Thursday, 9 May 2013

Movie Review: Twelve O'Clock High (1949)


A predominantly psychological drama about American bomber crews flying dangerous missions over Europe, Twelve O'Clock High is a war story about the emotional toll of dealing with the pressure to doggedly perform despite the constant threat of death.

It's 1942, and the American 918th Bomber Group, based in England, is the only unit flying daring daytime precision bombing missions over Europe. Without fighter support and easily exposed to German anti-aircraft fire, the 918th is suffering heavy losses. When the Group's commander Colonel Keith Davenport (Gary Merrill) complains of low morale and insists that his men are being pushed too hard, he is relieved of command and replaced by Brigadier General Frank Savage (Gregory Peck).

Savage finds the 918th suffering from poor discipline, sloppy habits, and inadequate training. He sets about instilling renewed professionalism and mission focus. He also castigates Group Air Executive Officer Lieutenant Colonel Ben Gately (Hugh Marlowe) for cowardice, before demoting him to a bomber branded  "Leper Colony" and staffed with other under-performers. Initially Savage's methods cause the pilots to seethe and they all ask for transfers. But with the administrative help of Group Adjutant Major Stovall (Dean Jagger), Savage eventually earns the respect of the pilots and the performance of the Group improves, although the painful losses continue. But with ever more dangerous missions assigned to the 918th, including daytime bombing raids on Germany itself, Savage begins to feel the pressure of command.

A war movie with very few combat scenes, Twelve O'Clock High has its focus firmly set on the impact of deadly conflict on the emotions of men holding the responsibilities of command. The script by Sy Bartlett and Beirne Lay, Jr. (with contributions by director Henry King) does not much care for the strategic impact of the bombing missions or their outcomes. What matters is the grinding toll on men who are asked day after day to strap themselves into bombers and fly into missions with significant odds of getting blown out of the sky, and the commanders who have to push them to keep going regardless.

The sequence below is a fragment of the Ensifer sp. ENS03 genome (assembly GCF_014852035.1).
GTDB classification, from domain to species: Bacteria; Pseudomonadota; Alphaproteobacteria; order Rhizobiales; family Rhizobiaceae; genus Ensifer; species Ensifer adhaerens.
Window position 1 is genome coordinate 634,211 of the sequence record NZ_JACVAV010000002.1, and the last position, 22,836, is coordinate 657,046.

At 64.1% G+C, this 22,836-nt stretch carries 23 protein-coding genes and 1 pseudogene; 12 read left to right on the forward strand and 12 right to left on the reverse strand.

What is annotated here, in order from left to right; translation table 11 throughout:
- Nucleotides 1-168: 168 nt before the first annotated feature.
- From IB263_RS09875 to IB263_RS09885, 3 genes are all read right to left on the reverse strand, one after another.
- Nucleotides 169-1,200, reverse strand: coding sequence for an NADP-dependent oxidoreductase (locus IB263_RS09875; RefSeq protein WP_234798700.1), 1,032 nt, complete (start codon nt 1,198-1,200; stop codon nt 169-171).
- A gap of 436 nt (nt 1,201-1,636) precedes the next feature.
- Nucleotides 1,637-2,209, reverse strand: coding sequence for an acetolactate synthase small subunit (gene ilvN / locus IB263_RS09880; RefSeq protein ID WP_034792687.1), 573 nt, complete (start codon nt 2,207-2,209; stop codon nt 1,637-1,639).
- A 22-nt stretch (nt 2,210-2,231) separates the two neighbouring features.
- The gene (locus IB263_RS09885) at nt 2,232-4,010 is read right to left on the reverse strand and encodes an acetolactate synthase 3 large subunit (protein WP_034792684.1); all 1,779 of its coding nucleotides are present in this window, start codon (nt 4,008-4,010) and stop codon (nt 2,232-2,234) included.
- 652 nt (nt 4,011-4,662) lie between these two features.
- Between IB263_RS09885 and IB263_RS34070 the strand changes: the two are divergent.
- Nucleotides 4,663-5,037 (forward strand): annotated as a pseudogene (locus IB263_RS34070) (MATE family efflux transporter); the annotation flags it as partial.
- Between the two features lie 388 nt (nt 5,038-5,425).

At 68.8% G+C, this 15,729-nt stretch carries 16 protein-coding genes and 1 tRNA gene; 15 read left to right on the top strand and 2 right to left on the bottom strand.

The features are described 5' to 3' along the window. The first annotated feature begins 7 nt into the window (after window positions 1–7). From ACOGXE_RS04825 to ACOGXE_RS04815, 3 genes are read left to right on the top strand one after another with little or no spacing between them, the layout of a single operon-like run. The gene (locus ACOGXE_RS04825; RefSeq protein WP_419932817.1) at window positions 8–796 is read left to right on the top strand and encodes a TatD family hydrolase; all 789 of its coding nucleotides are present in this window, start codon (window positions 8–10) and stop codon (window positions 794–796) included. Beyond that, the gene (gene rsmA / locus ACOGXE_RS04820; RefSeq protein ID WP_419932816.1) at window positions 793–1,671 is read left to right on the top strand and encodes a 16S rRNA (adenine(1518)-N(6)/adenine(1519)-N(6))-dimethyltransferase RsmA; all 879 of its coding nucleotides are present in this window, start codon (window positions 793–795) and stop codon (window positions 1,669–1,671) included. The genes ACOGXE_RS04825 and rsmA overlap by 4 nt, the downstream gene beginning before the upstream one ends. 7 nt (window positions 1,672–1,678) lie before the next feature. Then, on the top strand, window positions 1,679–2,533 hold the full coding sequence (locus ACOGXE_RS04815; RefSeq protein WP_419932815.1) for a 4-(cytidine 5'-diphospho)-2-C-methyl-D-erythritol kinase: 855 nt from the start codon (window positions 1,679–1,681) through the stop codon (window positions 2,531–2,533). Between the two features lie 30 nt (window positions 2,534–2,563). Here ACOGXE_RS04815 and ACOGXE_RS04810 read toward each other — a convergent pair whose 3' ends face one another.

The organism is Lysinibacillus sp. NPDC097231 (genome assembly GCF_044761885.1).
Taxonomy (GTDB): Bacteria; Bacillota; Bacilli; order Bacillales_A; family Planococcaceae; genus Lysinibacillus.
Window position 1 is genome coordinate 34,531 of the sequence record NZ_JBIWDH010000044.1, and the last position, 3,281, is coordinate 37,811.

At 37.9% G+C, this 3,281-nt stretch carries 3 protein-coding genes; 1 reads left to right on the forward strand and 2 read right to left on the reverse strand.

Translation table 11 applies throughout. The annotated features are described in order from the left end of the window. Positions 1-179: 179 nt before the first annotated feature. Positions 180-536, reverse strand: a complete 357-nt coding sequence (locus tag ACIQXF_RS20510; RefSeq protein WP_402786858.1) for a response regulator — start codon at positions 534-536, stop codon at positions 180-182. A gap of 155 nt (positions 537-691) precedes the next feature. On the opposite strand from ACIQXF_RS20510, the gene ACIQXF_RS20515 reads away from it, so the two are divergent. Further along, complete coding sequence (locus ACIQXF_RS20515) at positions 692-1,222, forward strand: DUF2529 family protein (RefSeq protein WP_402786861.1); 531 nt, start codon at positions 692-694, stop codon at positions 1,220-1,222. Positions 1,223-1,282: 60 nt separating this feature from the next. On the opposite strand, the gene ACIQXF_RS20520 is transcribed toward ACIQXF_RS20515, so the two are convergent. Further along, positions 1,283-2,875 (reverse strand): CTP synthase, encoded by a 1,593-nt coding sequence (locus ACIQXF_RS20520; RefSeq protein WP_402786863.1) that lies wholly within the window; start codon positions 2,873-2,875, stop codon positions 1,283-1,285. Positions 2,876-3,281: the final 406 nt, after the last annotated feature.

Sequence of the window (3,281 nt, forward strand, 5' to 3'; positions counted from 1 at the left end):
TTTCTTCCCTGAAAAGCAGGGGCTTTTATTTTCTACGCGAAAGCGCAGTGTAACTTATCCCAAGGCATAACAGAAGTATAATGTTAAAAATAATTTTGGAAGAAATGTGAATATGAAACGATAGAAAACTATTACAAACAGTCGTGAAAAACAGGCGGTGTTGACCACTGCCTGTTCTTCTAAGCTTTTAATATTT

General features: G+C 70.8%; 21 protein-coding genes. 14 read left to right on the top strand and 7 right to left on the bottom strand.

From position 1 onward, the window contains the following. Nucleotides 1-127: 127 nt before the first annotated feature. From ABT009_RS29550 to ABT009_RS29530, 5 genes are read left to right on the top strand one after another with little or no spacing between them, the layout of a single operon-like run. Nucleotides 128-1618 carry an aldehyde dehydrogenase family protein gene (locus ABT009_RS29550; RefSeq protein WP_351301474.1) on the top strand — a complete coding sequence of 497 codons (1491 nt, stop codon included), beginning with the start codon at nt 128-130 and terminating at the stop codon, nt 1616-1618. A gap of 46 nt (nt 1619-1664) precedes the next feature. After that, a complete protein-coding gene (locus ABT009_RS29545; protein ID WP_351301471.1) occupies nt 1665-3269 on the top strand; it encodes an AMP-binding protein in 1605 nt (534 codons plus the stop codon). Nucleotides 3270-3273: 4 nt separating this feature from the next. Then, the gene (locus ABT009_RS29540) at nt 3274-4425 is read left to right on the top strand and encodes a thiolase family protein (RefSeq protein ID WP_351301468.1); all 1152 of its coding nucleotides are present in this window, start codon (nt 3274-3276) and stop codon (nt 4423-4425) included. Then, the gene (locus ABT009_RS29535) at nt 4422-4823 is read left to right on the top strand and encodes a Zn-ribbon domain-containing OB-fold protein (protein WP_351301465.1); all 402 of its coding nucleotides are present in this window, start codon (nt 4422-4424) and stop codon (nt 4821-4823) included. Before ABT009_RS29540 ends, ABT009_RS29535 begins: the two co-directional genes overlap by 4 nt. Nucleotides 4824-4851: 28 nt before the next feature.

Davenport and Savage are presented as polar opposites. Davenport is close to his men, covering for their mistakes, and unwilling to push them too hard into harm's way if he does not believe that they can take it. Savage is cold, goal-oriented, does not care if the pilots hate him as long as the Group regains its pride and fulfils the assigned missions. The men love and trust Davenport; they never warm up to Savage, but they do eventually learn to respect him. Ironically, at the end of their tenure Davenport and Savage functionally end up in the same place, each having fulfilled his mandate using a different style, and both savaged by the combined stresses of war and responsibility.

In an all-male cast, Gregory Peck is a rock of self-confidence as Frank Savage, and his performance exudes a full understanding of the discipline needed to win a war. Peck stands physically and morally tall as men around him succumb to internal or external forces, leading by example and ensuring that group goals are higher than any single man's comfort or worry. Gary Merrill as Col. Davenport has an interesting decompression arc, starting the movie in severe turmoil but recovering his bearings once relieved of command, and able to offer advice to Savage based on his own, direct experience with the trajectory of stress. And in a relatively small but key role, Jagger won the Best Supporting Actor Academy Award for his turn as the tacitly effective Major Stovall.

With the movie set almost entirely in and around the fictional Archbury airfield, King finds most of the drama in the tense interaction between men trying to remain stoic as the world around them is consumed by war and the threat of death in the sky emerges as a most reliable companion. Twelve O'Clock High ends with two excellent chapters of carnage. In the first, the cameras finally join the bombers on a critical mission to bomb industrial targets in Germany, King using real footage of aerial combat and bombing operations to capture the risks and rewards. The second climax is equally grim as the cameras stay behind and wait for the bombers to undertake a subsequent mission. The damage caused by the bombs over Europe is secondary: the eternal human damage is evident, back at the base.






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